Sedgwick County: H1N1 still a threat

With demand for the H1N1 vaccine waning, the Sedgwick County Health Department is reminding people that a third wave of the flu still could hit.

Sedgwick County has about 48,000 doses left in its supply. So far, about 112,000 doses of the H1N1 vaccine have been administered in the county — 54,098 at the county's free clinic and about 57,000 by private providers.

About 22 percent of the county's population has been vaccinated, said Becky Tuttle, an incident commander for the county's response to the H1N1 outbreak.

"Demand is slowing down, but we're really trying to keep the message to the public that it's still important to get vaccinated for H1N1," Tuttle said. "It's free, it's convenient, and it's easy."

Statewide, 27 deaths have been confirmed as linked to H1N1, said Mike Heideman, a spokesman for the Kansas Department of Health and Environment. Five deaths occurred in the Wichita metropolitan area, which includes Sedgwick, Butler, Harvey and Sumner counties.

The 2009 H1N1 flu strain was first identified in April and a second wave of infections followed in the fall. At least 15,000 people have died worldwide, according to the World Health Organization.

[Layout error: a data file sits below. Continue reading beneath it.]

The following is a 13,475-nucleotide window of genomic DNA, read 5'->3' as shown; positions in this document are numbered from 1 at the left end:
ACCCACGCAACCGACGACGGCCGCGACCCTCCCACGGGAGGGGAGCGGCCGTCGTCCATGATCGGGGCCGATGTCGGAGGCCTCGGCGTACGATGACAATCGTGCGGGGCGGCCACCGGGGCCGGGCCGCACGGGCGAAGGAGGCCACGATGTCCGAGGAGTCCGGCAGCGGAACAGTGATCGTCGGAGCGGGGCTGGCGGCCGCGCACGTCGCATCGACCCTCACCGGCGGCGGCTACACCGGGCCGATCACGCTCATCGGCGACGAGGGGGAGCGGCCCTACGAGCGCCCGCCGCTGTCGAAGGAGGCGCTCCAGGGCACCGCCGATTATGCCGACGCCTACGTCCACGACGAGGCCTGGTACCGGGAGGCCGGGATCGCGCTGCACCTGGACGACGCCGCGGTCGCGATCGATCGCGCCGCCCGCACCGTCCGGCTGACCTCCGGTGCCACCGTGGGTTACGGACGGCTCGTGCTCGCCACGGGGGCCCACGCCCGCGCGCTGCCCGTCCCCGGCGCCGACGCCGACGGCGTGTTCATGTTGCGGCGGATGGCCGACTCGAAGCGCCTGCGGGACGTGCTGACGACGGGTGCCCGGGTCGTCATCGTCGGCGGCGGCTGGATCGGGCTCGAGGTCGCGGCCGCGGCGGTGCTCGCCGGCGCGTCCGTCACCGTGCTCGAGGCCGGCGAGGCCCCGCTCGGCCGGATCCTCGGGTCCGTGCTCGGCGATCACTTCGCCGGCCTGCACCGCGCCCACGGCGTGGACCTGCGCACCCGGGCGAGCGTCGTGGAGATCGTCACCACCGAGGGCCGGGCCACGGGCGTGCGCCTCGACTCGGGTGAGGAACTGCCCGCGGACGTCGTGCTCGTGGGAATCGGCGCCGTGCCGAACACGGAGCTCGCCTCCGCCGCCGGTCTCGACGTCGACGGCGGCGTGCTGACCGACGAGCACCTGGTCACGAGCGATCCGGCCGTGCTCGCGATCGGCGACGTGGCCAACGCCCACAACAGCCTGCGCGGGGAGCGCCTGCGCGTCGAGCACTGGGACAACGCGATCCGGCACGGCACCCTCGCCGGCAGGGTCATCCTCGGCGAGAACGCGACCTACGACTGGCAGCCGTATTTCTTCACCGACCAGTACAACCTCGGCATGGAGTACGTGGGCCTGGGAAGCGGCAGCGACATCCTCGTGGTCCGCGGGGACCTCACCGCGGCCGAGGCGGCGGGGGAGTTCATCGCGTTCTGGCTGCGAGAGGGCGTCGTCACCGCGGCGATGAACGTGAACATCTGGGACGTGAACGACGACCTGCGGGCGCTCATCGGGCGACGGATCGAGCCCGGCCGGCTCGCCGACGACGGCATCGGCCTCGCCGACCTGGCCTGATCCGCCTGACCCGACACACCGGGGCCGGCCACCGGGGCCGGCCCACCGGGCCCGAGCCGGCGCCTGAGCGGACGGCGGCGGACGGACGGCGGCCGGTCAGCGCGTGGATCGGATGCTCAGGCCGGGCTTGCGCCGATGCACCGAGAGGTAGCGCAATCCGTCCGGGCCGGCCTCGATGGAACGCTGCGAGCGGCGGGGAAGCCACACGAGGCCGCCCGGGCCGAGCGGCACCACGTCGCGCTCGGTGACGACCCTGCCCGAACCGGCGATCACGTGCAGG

Since October, some 126 million vaccine doses have been shipped to states, but only about 75 million Americans have been vaccinated. The federal government has spent $1.6 billion on swine flu vaccine production.

Around the country local health departments are going to great lengths to spread the word that swine flu vaccines are in abundant supply and available free to anyone who wants one.

Their advertising tactics include horseback banners at rodeos and wristbands handed out at nightclubs. Maine officials set up a flu clinic at the high school basketball playoffs, while other health departments are giving patients shots at airports, malls and even a trade show.

The fact that clinics are practically begging people to get vaccinated is a dramatic shift from just a few months ago when people stood in long lines and waited — sometimes for hours — to get the scarce vaccine.

Sedgwick County has set up numerous mobile clinics in churches, malls and schools to encourage residents to get vaccinated.

The Sedgwick County health department's free clinic, at 4095 E. Harry, will remain open through March 26. The clinic no longer will be open Mondays and Saturdays starting today.

Hours will be 2 p.m. to 6 p.m. Tuesdays, Wednesdays and Thursdays and 9 a.m. to 2 p.m. Fridays.

After March 26, remaining H1N1 vaccines will be available at the health department's offices at 2716 W. Central. That location is open 8 a.m. to 6 p.m. Mondays, Tuesdays, Wednesdays and Fridays and noon to 6 p.m. Thursdays.

More information is available by calling the health department's H1N1 information center at 316-660-5558 or e-mailing flu@sedgwick.gov.